The property industry is central to a lot of what we do as a company – from decorating blocks of new build flats to undertaking the full refurbishment of hotels – in the past our team have taken care of them all. However, following the recent announcement surrounding increases to stamp duty, the industry is facing significant changes – specifically around the areas of buy to let properties and second homes.

In his Autumn Statement, Chancellor George Osborne announced that those investors purchasing buy-to-let properties and second homes would, from the 1st April 2016, incur a new 3% stamp duty surcharge. He believes that the changes would help to generate £3.8 billion in tax for the treasury and mean that investors will now pay:

  • 3% on properties valued up to £125,000 – an increase from the current 0% standard rate.
  • 5% on properties valued up to £250,000 – an increase from the current 2% standard rate.
  • 8% on properties valued up to £925,000 – an increase from the current 5% standard rate.
  • 13% on properties valued up to £1.5 million – an increase from the current 10% standard rate.
  • 15% on properties over £1.5 million – an increase from the current 12% standard rate.

What the Changes Mean For the Industry

These changes are likely to impact upon two groups – property developers and renters. If buy to let investors are not willing to pay the stamp duty surcharge, then demand for new build properties could potentially fall. Property developers will therefore be less willing to invest in the construction of those properties if they know that their return is likely to be affected.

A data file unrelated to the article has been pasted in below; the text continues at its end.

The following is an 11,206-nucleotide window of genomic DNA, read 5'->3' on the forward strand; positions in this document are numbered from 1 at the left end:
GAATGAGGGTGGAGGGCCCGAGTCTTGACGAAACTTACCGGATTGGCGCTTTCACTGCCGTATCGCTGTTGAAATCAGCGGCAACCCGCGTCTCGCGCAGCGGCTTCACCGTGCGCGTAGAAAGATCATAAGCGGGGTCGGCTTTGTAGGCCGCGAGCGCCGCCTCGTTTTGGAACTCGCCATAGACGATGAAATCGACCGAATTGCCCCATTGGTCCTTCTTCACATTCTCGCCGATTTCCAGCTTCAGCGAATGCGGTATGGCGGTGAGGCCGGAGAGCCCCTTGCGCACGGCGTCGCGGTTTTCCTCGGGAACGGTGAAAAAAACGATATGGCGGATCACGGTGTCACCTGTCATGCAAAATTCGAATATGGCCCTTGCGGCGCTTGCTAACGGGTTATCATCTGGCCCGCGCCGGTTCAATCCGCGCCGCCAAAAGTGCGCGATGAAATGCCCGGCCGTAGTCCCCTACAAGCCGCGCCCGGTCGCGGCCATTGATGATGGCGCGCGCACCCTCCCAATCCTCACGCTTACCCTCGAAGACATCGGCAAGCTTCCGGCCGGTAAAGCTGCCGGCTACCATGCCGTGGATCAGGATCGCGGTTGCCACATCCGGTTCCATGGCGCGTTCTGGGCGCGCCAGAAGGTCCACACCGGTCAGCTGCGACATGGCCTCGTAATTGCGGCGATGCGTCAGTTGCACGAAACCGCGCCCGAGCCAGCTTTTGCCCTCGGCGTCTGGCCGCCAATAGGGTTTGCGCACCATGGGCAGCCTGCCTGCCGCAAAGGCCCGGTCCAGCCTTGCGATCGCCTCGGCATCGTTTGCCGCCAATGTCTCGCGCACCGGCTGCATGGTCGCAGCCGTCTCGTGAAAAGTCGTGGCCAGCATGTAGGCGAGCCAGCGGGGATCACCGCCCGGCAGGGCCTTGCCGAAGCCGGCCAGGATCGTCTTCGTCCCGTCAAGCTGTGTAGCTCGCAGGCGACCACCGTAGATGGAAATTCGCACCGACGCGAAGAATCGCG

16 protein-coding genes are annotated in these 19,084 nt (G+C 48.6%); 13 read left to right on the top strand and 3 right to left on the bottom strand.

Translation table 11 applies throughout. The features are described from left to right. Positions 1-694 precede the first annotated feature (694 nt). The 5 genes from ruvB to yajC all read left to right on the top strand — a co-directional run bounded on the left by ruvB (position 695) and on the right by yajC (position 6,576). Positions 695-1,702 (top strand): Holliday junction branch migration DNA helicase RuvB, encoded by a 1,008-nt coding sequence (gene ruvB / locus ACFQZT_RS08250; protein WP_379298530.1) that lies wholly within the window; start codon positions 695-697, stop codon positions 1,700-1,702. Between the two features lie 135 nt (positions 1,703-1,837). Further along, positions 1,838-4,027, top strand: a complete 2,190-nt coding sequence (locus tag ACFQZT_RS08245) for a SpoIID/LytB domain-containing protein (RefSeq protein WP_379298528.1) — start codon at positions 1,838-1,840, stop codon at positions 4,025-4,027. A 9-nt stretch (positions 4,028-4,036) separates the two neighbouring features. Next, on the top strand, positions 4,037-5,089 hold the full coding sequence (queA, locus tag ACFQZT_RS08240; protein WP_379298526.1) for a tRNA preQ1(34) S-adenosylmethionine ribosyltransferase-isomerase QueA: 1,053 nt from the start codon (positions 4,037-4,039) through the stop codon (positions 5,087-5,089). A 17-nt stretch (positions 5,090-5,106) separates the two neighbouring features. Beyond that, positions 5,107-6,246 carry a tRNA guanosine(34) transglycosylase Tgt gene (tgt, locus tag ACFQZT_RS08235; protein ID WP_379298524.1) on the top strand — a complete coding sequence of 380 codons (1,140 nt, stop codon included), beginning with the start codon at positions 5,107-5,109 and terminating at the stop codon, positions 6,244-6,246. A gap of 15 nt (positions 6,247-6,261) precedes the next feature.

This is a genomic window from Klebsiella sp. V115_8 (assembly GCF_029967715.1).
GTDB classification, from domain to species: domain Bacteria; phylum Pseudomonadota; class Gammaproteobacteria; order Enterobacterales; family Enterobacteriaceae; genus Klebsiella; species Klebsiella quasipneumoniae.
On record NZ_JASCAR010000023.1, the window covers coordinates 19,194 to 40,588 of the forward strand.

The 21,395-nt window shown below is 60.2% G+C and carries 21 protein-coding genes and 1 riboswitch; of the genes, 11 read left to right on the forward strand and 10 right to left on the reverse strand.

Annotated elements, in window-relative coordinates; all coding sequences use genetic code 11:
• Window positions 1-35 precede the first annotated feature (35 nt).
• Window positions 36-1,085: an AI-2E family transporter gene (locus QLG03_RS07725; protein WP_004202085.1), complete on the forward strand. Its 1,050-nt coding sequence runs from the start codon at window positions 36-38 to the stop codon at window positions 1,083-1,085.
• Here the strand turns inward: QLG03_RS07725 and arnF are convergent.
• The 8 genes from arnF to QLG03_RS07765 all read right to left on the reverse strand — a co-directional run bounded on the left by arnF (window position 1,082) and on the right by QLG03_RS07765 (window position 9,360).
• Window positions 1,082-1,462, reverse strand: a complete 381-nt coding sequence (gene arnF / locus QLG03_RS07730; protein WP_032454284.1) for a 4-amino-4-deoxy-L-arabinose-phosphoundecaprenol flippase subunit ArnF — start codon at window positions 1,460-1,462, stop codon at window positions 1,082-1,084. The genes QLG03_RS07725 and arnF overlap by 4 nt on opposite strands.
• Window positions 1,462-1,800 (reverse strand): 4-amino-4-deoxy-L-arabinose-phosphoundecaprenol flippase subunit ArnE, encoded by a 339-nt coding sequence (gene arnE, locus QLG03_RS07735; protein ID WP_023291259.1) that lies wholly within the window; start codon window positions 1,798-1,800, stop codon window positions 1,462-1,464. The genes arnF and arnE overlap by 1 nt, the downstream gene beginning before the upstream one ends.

“These changes clearly have a profound impact on the after-tax profits available to buy-to-let investors. Many will feel they can accept a smaller yield in the hope that, in the long run, house price increases result in a significant capital gain. On the other hand, some will feel that the squeeze makes it significantly less appealing and will look to invest elsewhere.” – Gordon Andrews, Tax Specialist at Old Mutual Wealth.

With fewer properties being built, it is likely to result in a reduction in the number of properties available for private rent. This could see renters take a hit through increased rent payments; with recent research by estate agents Reeds Rains and Your Move already identifying that a typical monthly rent has increased by £36 compared with October 2014.

In his 2014 statement, George Osborne reduced the rate of tax paid when purchasing new homes. This has been incredibly popular, with many people paying as much as £4,500 less in stamp duty as a result. We wait with interest to see what impact this years changes will have.